Since the Federal Reserve detached the dollar from the gold standard in 1971, the world's central bankers – with the Fed leading the charge, have flooded the world with fiat currency to the point of diminishing its purchasing power to shadow status.
A common belief during the early decades of the former Soviet Union's rise after 1917 was that, according to Marxist-Leninist theory, the West and capitalism would either self-destruct, or be "buried" by the superior economic platform being constructed for the proletariat by the USSR, and later Communist China.
But even the Great Depression, which in the West lasted from the Crash of 1929, and arguably into WWII, failed to do the trick.
Much later, in a case of great historical irony, the West received a Christmas present of sorts, when on December 26, 1991, the Supreme Soviet voted itself and the USSR out of existence!
However, to say that the world is moving into uncharted waters as we head into 2020 could turn out to be a monumental understatement!
On the surface, the U.S. still enjoys – so far – a 10-year stock market bull run, record low employment, and fairly stable consumer prices. But under the hood, we're piling up massive long-term debts which have little chance of being paid back at anything near today's purchasing power.
Pouring more paper and electronic bytes into the system to stimulate growth is having the opposite effect. Consider the €15 trillion in Eurozone-issued paper, now literally paying less than nothing and accomplishing about as much.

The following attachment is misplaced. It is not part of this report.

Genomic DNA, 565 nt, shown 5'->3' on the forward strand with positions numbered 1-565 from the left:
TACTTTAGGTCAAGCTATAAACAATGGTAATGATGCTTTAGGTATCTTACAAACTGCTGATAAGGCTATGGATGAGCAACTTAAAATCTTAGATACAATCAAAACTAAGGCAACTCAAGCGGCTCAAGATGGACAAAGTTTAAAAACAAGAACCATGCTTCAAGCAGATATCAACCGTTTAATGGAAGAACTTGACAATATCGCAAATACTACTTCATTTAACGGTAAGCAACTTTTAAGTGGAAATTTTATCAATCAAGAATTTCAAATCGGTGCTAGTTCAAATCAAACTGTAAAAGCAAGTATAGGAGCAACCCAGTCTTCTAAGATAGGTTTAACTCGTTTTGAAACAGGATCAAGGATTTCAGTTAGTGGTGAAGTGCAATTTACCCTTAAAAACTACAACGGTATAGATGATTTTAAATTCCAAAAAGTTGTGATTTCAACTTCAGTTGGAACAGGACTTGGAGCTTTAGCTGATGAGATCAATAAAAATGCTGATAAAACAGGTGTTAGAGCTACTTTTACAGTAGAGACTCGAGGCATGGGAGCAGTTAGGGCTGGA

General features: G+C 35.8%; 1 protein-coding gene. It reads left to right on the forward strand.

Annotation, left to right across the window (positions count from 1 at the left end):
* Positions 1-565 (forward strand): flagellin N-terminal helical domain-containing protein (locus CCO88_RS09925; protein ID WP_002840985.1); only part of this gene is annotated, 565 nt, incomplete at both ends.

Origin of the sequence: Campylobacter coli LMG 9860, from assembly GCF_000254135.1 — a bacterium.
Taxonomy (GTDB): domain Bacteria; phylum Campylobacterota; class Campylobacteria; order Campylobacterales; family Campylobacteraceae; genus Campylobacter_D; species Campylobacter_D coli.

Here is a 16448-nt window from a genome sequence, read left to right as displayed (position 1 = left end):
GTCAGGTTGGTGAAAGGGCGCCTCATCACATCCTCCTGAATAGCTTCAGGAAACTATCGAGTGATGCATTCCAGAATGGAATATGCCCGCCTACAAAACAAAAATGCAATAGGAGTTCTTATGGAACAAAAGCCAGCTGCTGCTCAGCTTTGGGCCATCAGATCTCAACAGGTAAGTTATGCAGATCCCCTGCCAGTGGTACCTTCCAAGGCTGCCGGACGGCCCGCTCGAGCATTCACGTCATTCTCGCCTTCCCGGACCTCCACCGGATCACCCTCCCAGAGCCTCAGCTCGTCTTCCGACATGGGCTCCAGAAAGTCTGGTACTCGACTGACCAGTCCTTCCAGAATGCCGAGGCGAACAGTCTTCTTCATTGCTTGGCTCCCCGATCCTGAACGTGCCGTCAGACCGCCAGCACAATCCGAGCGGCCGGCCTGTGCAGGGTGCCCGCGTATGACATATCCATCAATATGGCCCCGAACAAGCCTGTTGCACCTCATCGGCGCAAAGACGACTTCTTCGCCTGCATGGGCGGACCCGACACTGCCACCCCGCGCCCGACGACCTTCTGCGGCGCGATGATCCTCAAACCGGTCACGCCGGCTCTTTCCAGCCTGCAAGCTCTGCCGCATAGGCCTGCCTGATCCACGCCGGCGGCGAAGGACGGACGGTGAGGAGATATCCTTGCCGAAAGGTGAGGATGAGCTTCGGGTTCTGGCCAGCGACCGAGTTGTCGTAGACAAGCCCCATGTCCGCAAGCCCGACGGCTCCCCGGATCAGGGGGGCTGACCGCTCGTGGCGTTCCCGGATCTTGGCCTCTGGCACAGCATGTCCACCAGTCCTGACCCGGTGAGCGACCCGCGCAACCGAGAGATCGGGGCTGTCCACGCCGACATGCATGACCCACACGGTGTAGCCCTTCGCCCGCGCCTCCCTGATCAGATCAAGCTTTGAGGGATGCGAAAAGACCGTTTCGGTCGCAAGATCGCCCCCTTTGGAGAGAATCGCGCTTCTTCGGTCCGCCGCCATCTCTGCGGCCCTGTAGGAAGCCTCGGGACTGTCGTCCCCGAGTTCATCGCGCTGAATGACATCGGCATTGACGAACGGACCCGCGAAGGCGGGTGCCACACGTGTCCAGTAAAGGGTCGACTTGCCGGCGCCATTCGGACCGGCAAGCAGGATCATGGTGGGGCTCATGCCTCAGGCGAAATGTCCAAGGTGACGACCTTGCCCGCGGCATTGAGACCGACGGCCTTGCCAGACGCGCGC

Fiat currency simply floats to the top of the heap where it fuels market bubbles, stock buybacks, bigger management bonuses, and investments in billion-dollar (non)startups like WeWork.
The middle class once looked forward to "clipping" bond coupons during their "golden" years but are now being greeted with what the Bank of England calls "the lowest interest rates in 5,000 years."
Meanwhile, Russia has become the world's third largest gold producer (after China and Australia) and continues to import even more, with central banks doing the same!
Slowly the “powers that be” are starting to come clean about their (private) love - (public) hate relationship with gold, hinting that it just might have some redeeming features. The Dutch National Bank recently said:
Gold is… the trust anchor for the financial system. If the whole system collapses, the gold stock provides collateral to start over. Gold gives confidence in the power of the central bank’s balance sheet.
So there you have it!
Our financial crystal ball is still a bit cloudy right now, but it's not a stretch to consider that the global financial tectonic plates are under considerable stress as multi-causal socio-political factors conspire to grind them ever more tightly.
Keeping in mind that the pronouncements of news outlets on the mainland tend to closely align with the views of Bejing's rulers and that the Party speaks of important matters obliquely, the Global Financial Times, China recently had this to say: